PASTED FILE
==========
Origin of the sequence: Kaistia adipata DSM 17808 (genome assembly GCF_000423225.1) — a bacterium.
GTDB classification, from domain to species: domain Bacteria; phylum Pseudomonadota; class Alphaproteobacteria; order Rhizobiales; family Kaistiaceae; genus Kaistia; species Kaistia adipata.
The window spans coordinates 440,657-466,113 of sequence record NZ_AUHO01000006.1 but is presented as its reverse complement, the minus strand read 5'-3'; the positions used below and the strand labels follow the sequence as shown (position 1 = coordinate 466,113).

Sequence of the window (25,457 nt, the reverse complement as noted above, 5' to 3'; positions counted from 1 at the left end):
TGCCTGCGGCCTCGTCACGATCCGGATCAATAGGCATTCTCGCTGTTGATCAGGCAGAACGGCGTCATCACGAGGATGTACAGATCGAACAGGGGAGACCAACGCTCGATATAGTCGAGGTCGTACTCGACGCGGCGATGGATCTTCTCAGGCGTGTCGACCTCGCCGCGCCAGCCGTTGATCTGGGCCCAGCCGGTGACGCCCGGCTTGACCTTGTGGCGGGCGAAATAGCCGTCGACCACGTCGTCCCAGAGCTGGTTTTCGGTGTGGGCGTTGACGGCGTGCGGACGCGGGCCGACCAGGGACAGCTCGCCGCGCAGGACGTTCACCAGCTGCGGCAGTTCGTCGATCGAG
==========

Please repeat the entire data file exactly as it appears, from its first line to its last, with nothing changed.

Origin of the sequence: Kaistia adipata DSM 17808 (genome assembly GCF_000423225.1) — a bacterium.
GTDB classification, from domain to species: domain Bacteria; phylum Pseudomonadota; class Alphaproteobacteria; order Rhizobiales; family Kaistiaceae; genus Kaistia; species Kaistia adipata.
The window spans coordinates 440,657-466,113 of sequence record NZ_AUHO01000006.1 but is presented as its reverse complement, the minus strand read 5'-3'; the positions used below and the strand labels follow the sequence as shown (position 1 = coordinate 466,113).

Sequence of the window (25,457 nt, the reverse complement as noted above, 5' to 3'; positions counted from 1 at the left end):
TGCCTGCGGCCTCGTCACGATCCGGATCAATAGGCATTCTCGCTGTTGATCAGGCAGAACGGCGTCATCACGAGGATGTACAGATCGAACAGGGGAGACCAACGCTCGATATAGTCGAGGTCGTACTCGACGCGGCGATGGATCTTCTCAGGCGTGTCGACCTCGCCGCGCCAGCCGTTGATCTGGGCCCAGCCGGTGACGCCCGGCTTGACCTTGTGGCGGGCGAAATAGCCGTCGACCACGTCGTCCCAGAGCTGGTTTTCGGTGTGGGCGTTGACGGCGTGCGGACGCGGGCCGACCAGGGACAGCTCGCCGCGCAGGACGTTCACCAGCTGCGGCAGTTCGTCGATCGAG